Worldwide, over 200,000 women are diagnosed with ovarian cancer every year
only one quarter will remain alive
5 years following the diagnosis.
Our work explores the molecular mechanisms that drive Ovarian Cancer cell growth and examines which targeted therapies can be utilised to improve the treatment of women with Ovarian Cancer.
WHAT WE DO
We set up the Ovarian Cancer Cell Laboratory in The Weatherall Institute of Molecular Medicine. Ovarian cancer is the most lethal Gynaecological malignancy. In spite of excellent response to chemotherapy, minimal residual disease persists and results in the development of chemotherapy resistant recurrent tumours. Incomplete response to primary therapy allows the development of chemotherapy resistance in ovarian cancer and this leads to a progressive disease that is difficult to treat.
PIONIR STUDY - state of the art technologies
We collaborated with Vojnovic (Oncology) and GE Healthcare on the preclinical testing of intraoperative fluorescence imaging using optical imaging probestargeting cMet oncogene. We evaluated an in‐house optical imaging system to detect sentinel lymph nodes in patients with vulval, cervical and endometrial cancers through conducting a surgical trial in collaboration with the Oncology Department’s Early Phase Clinical Trials Unit. In addition, Our PIONIR study is looking at the new imaging system to see if it can help surgeons see which lymph nodes are the first to take up fluids draining from the cancer. During surgery, we inject a dye into the cancer. This dye shines brightly under infrared light, showing us which nodes are the sentinel nodes.
Cancer cells can spread to lymph nodes through the normal circulation of body fluid. So if a patient has surgery to remove a cancer, a surgeon may also remove all the lymph nodes closest to it. The only way to find out if lymph nodes contain cancer is for a pathologist to look at them after surgery. In many cases the lymph nodes don’t show signs of containing cancer, but are removed just in case. Removing all the nodes can increase the risk of side effects or complications after surgery. If surgeons could know during surgery whether or not nearby lymph nodes contained cancer, they would only need to remove those affected. Read more
The multiwavelength fluorescence image-guided surgery imaging system:
We also developed a theranostic by combining the chemotherapeutic drug paclitaxel with a novel fluorescence‐based paclitaxel biosensor in mesoporous silica nanoparticles. We tested Ovarian Cancer initiation and progression using mouse models.
Our Collaborations within the university of oxford
- Investigation of the evolution of Ovarian Cancer using the chicken embryo as a model organism. Sauka‐Spengler (WIMM)
- Characterisation of key pathways involved in lipid metabolism and angiogenesis in Ovarian Cancer metastasis to the omentum. Harris (WIMM)
- Characterisation of immune modulators of Ovarian Cancer cells in ascites fluid and omentum of patients with ovarian cancer. Cerundulo (WIMM)
- Co‐supervised a CRUK Research Fellow, who is interrogating data from the “one million woman” study to identify epidemiological associations with Ovarian Cancer. Beral (Cancer Epidemiology Unit)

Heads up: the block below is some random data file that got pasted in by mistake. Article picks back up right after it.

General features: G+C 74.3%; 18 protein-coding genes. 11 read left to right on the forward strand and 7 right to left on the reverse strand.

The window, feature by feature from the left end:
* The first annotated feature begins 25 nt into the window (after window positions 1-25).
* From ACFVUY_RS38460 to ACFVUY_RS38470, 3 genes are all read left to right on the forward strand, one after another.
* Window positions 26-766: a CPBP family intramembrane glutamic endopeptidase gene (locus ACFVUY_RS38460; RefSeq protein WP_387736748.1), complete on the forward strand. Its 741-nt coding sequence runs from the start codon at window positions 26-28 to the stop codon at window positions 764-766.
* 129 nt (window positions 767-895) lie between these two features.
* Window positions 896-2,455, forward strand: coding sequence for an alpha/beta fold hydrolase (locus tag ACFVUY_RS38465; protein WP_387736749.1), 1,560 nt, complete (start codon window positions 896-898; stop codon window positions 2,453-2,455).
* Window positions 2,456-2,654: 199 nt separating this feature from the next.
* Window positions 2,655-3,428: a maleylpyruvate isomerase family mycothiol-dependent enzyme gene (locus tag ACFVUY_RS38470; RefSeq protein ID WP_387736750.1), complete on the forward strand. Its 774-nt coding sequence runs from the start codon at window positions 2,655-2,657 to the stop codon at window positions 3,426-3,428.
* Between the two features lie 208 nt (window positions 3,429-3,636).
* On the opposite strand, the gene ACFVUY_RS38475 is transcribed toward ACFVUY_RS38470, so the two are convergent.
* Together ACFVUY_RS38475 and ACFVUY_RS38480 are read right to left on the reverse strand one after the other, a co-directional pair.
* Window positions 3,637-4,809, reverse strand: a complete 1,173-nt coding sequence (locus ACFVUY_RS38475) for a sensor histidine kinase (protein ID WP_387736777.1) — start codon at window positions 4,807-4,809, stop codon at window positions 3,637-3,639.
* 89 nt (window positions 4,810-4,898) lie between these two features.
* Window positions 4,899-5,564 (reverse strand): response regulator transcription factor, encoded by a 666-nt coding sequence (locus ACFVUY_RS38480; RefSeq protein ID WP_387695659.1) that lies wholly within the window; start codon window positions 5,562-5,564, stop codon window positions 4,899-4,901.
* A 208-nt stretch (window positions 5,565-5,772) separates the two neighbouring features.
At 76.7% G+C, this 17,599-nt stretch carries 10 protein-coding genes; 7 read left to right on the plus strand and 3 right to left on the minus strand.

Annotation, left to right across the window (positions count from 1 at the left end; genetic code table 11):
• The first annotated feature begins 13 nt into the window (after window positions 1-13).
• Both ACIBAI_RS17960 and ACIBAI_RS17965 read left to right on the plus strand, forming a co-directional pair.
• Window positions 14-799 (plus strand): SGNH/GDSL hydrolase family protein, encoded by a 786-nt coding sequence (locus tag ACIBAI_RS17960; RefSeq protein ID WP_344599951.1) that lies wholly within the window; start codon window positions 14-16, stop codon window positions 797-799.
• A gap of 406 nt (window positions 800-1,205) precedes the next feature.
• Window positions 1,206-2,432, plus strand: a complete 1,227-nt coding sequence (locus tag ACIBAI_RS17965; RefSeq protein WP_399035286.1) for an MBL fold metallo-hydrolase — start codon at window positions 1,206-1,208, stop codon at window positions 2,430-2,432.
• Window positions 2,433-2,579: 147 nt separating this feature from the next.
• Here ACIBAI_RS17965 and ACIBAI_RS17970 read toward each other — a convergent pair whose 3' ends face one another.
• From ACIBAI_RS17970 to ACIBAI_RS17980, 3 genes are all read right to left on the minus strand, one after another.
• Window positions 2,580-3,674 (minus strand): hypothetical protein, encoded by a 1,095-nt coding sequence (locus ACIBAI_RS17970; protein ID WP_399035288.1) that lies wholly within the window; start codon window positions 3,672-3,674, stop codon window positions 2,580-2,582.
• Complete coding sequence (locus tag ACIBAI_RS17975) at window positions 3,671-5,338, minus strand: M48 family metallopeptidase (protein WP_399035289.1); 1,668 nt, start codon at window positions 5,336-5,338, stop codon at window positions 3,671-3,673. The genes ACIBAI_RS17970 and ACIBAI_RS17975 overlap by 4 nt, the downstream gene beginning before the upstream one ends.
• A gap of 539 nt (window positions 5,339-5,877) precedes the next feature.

- Characterizing the structural properties of key therapeutic protein targets in ovarian cancer (Stefan Knapp, Target Discovery Institute).
Developing novel mathematical models for studying genomic evolution in cancer (Chris Yau, WTCHG).
our collaborations with Oxford BRC Cancer and Surgery Themes
These collaborations enabled the establishment of:
- An electronic database for integrating clinical information with operative videos in patients with Ovarian Cancer (OvaryWeb)
- A pilot surgical study to evaluate a novel optical imaging device in sentinel lymph node detection in Ovarian Cancer (PIONIR study)
- The Oxford Ovarian Cancer study to Predict Chemotherapy Response (OXO‐PCR) with Dr Shibani Nicum (Oncology)
- The Gynaecological Oncology study for biomarker evaluation of novel therapeutic targets (GO‐Target) in Ovarian and endometrial cancers.
We have strong collaboration with Martin Drysdale's laboratory at the Beatson Institute in Glasgow. Together we won a major grant from the Medical Research Council- Developmental Pathway Funding Scheme to develop novel therapies in Ovarian Cancer.
We collaborate with Bob Bast's and Anil Sood's laboratories at the University of Texas, M.D. Anderson Cancer Center to characterize novel therapeutic targets in ovarian cancer. We collaborate with the Nathanael Gray's laboratory at Harvard to test novel therapeutic strategies in ovarian cancer. We are developing novel algorithms for the analysis of transcriptomes in ovarian cancer with Nuno Barbosa-Morais' laboratory at the Institute of Molecular Medicine in Lisbon, Portugal.
The Impact of our Work
Ahmed and colleagues discovered that almost all high‐grade serous ovarian cancers (HGSOCs) have mutations in the TP53 gene. Previously, it was thought that TP53 mutations only occurred in a fraction of HGSOCs: Hence, prior to Ahmed’s 2010 publication, researchers in the field focused on investigating the prognostic and predictive value of TP53 mutation in HGSOC. This finding meant that TP53 mutations in HGSOC have little prognostic or predictive value because they are ubiquitous. Instead, his observation established that HGSOCs are unified by the presence ofTP53 mutations, which has had a major impact on the molecular classification of epithelial Ovarian Cancer. It has also redirected research worldwide towards understanding why TP53 mutations are required in HGSOCs. This publication has been cited more than 200 times and several other groups, including The Cancer Genome Atlas (TCGA) Consortium, have confirmed the finding.